As is the case many times when I begin work on this weekly message, my immediate situation overrides the ideas that I should be considering for a good discussion about your Owen County Community Foundation and Owen County. I’m sure there’s a vital issue of philanthropy or community development that I should be covering but instead all I can think about is getting ready for another hike on the Appalachian Trail.
Early next month, a mere 17 days away, my friend and hiking partner and I will set out on our fourth foray onto this amazing 2,300 mile trail from Georgia to Maine. I just throw out the full range of the trail for kicks and to impress because we’ll only be concerned with a 47.1 mile section over four or five days. In our previous three hikes we’ve covered just over 110 miles.
What I’ve learned on the first hikes is that there is no substitute for preparation. So, appropriately, I’ll steal the Scout motto and “Be Prepared.”
To enjoy a backpacking adventure, you have to get the right gear. Since everything you need for the multi-day hike is all packed neatly in a backpack, taking the time to plan your pack and memorize where you put everything is crucial. You also need to be comfortable using your gear. I’ve learned I need to be well practiced on setting up my hammock sleeping system because when it’s time to pitch camp on the trail, it’s at the end of a strenuous hike. Knowing how to set up camp when you are extremely fatigued is an important skill. Hang one end of hammock – sit and rest. Hoist other end of hammock – sit and rest. So on and so forth.
Another important skill I practice is hanging a bear bag. A bag containing all food items and anything else of interest to bears has to be hung high enough in the trees and far enough out on a limb to keep your food safe from raccoons and the overly friendly black bears along the AT. You’d think throwing a weighted rope over a high branch wouldn’t be a big deal, but I’m here to tell you, throwing skills diminish when all you have the strength for is crawling into a sleeping bag.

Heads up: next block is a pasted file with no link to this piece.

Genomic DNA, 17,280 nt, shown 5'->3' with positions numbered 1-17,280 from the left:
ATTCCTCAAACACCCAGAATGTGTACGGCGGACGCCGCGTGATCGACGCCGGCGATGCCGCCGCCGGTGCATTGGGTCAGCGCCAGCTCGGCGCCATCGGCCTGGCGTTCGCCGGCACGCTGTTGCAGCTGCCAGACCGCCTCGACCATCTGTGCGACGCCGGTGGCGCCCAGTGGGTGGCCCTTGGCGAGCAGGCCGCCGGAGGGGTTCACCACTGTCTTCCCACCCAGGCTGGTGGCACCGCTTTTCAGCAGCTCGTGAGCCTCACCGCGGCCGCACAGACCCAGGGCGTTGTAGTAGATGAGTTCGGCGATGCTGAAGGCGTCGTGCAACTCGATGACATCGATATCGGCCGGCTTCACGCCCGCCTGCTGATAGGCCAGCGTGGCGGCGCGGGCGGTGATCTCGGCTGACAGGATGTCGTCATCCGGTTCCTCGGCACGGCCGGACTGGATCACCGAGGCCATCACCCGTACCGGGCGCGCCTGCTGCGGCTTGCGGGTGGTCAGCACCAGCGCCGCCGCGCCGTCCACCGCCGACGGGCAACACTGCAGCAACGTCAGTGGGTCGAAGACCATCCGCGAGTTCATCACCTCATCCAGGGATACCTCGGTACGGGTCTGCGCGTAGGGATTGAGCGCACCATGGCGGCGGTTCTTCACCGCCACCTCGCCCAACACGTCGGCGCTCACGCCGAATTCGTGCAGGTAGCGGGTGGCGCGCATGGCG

Getting my old carcass ready to climb rocks and walk for seven or eight hours every day carrying a 25 pound pack is the biggest challenge. This year, the first four and a half miles of our hike up a Virginia mountain called “The Priest” will involve a climb of 3,095 feet. Just a coincidence but our house here in Owen County sits on hill with an elevation pretty close to our planned starting point. I’ve been hiking or running every morning and trying to imagine walking out my front door and going straight up a mountain for 3,000 feet. Daunting.
The Priest has been heavy on my mind for the last couple of years. Our 2016 hike ended in defeat as I surrendered at the base of The Priest at the urging of my aching knees and hips. My last look at the AT that year was gazing up that steep trail and vowing to come back and conquer the climb. The following year we crossed Maryland and I was in pretty good shape so I really enjoyed the hike. I want to repeat that physical preparation.
The challenge of getting back into shape as a 63 year-old is a brand new experience. I’ve never been this old. In my youth, it went something like – get in shape. Now I have to consult with my nurse wife, my family doctor, and my cardiologist. My heart doctor suggested I take a stress test prior to the trip. He seemed to thing taking the test in his office might be preferable to taking a stress test on the face of The Priest. Not a bad suggestion, I suppose.
So, I’m spending a lot of thought and energy right now being prepared. It’s a good place to be because it puts one’s mind on progress and improvement. There’s no time for idle worry – there are specific steps I need to take to prepare for, you guessed it, taking a lot of steps.
I hope that our community gets out to enjoy the joys of taking walks on a trail. Our MYPath Trail System team is preparing to extend our trail so we are also taking all the steps necessary to make sure we’re ready for the next phase of the MYPath project. As in anything, success will require preparation. So, be prepared and enjoy your next undertaking.
Your Owen County Community Foundation is committed to helping our communities become better places to live, grow, and work. We value the beauty of Owen County.
If you would like to know more about the MYPath Trail System or how you can work with your local OCCF to use your charitable gifts to help your community, contact us. You can give me a call at 812-829-1725, email me at firstname.lastname@example.org, visit us online at owencountycf.org, or stop by and visit us in person at our office on the south side of the Courthouse Square in Spencer, 60 E. Market Street.